In rare cases, change C:\ to the drive Windows resides.
These log files will help determine what should be done to make your computer upgrade-ready. It’s always case by case.
Generally, here are a few common ways to make upgrading Windows a smooth ride:
- Run Windows Update and update the computers to the latest driver, software, and security patches.
- Remove legacy or unused software and hardware.
- Make sure the drive that holds Windows — C: in most cases — has enough unused storage space. 30GB or more is recommended.
- Disable/remove antivirus software. Close all running programs and restart the computer before initializing the upgrade progress.
- Consider the “Clean install” option — you’ll lose all existing data and applications.
B. Download Windows 11 installer ISO and upgrade tool files
For this post, I created a folder called Win11 on the computer’s desktop. You can create any folder you want. Just make sure you know where it is. But let’s assume that you make the same folder. Now, we need to put the Windows ISO installer file and the upgrade tool’s files into it.
Important note on downloads
Downloadable files mentioned in this post might be freely available elsewhere on the Internet or can be created based on publicly available knowledge and materials.
To prevent abuses and exploits — which have happened and caused this website to crash — files hosted by this website have download restrictions and are available only to the site’s Ko-fi member-only section or this subscriber-exclusive download page.
If you are not a supporter but feel entitled to special treatment, please send us a message with your reasoning; we will consider sending you the files directly.
Getting the right Windows 11 ISO
For the Windows 11 installer file, you have these options:
These are large files that include all editions (Pro, Home, etc.) of Windows. They can take a long time to download and might become corrupted via an unstable connection. All files below are in English. But once the upgrade is finished, you can install a language pack to turn it into a localized version by following these steps: Start > Settings > Time & language > Language & region.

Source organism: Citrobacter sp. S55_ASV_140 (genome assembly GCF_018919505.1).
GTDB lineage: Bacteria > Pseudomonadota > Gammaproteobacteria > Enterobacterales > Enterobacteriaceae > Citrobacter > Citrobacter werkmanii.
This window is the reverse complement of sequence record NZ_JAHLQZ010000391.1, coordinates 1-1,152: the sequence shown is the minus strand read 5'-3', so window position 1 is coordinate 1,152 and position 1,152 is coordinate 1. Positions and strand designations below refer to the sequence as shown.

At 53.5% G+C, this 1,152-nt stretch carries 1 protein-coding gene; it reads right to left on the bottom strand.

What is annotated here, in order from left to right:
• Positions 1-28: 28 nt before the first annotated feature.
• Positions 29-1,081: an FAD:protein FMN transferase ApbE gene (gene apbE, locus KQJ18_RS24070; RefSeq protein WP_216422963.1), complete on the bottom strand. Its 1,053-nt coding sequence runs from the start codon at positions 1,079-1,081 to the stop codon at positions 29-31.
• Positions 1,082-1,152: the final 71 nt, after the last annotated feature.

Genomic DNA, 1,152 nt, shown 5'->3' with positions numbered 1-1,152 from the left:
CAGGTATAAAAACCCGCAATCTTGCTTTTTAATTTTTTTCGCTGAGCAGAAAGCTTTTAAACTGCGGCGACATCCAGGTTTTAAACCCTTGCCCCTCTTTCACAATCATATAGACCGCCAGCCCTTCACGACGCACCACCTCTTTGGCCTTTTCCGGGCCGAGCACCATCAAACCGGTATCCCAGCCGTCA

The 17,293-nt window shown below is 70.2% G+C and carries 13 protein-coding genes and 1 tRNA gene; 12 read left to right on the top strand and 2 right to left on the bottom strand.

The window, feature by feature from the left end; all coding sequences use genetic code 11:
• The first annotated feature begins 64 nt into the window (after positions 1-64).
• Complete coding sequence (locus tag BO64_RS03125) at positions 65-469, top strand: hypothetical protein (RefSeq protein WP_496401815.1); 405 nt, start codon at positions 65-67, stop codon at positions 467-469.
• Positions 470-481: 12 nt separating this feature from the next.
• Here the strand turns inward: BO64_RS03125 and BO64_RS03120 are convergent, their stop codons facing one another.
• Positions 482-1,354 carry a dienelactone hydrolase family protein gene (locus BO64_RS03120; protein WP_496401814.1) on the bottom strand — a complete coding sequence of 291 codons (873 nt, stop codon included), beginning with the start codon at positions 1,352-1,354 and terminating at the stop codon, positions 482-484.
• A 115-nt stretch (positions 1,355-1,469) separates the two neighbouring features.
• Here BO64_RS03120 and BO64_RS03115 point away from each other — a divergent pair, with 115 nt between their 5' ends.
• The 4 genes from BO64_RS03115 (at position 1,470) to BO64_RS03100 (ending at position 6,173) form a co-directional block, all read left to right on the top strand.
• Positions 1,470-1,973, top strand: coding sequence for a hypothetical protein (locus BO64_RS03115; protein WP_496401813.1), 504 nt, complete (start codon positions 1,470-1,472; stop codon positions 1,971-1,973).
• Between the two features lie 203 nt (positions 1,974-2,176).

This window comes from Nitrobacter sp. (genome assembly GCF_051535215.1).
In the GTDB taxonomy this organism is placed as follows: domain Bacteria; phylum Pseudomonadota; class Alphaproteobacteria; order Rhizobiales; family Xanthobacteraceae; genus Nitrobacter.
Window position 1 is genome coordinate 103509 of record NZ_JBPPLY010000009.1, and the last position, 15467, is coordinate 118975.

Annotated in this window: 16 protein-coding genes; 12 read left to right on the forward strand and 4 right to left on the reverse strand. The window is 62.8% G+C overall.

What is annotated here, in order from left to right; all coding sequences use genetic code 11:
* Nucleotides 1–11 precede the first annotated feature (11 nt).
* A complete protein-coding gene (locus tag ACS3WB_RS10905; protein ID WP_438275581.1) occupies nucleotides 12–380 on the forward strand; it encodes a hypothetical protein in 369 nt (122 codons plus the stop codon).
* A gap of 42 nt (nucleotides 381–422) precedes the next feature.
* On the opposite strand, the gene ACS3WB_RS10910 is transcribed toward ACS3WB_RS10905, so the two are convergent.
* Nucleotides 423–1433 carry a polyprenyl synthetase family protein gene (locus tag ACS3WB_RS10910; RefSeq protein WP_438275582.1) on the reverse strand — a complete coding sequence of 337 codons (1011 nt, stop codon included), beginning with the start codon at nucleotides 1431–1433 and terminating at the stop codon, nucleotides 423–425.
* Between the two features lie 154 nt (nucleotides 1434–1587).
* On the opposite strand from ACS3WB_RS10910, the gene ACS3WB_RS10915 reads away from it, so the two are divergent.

- Windows 11 21H2: Public original ISO file, once available directly from Microsoft. This file will upgrade your Windows 10 computer to Windows 11 21H2. Download links:
- Windows 11 22H2: Customized ISO file. This file has been modified and will upgrade your computer, running Windows 10 or Windows 11 21H2, to Windows 11 22H2. Download links:
- Windows 11 23H2: Customized ISO file. This file has been modified and will upgrade your computer, running Windows 10 or Windows 11 (21H2 or 22H2) to the latest Windows 11 23H2. Download links:
General direction on making customized Windows 11 ISOs
The updating tool mentioned here only works with the installer of Windows 11 version 21H2. Specifically, if you use it with the original ISO file of Windows 22H2 (or newer), you’ll get the same message that your computer is not qualified.
To overcome that, we need to turn a Windows 11 21H2 ISO file into one that will install a newer version of Windows 11 (22H2 or 23H2).
The trick is to replace the former’s main data file or files with those of the latter. The process doesn’t alter the content of any particular file and will not affect how Windows works once installed.
To create the special installer file, you need to have ISO files of both versions, extract the data needed from the newer one, place it in the same location in the 21H2 version, and rebuild the ISO image.
For the below screenshots as a demo, I saved the ISO file in the Win11 folder and used the “Win11_English_x64.iso” name — the .iso portion might not be visible. You can use whichever name you want, including the file’s default, as long as you know what it is.
Download the requirement-bypass upgrade tool
Different versions of the open-source upgrade tool are available on the Internet, including via GitHub. They might or might not work with the steps below — I have no control over them. Here are the download links for the version I’ve used for myself with consistent results:
The tool is a .zip folder. Open it, and you will find four files inside. Drag and drop them all in our Win11 folder.
The Win11 folder now has five files if you have followed the above steps closely, as shown in the screenshot below.
C. Perform the in-place upgrade via the upgrade tool
There are a few steps in this part.
1. Run the upgrade tool
Right-click on the Windows11Upgrade file and choose “Run as Administrator.”
The other three files of the tool need to remain in the same folder, but you won’t need to do anything about them.
Double-clicking on the file to execute it the usual way might not work out in some cases — the upgrade process might stall at some point.
2. Confirm the launch
A confirmation window will pop up. Answer it affirmatively.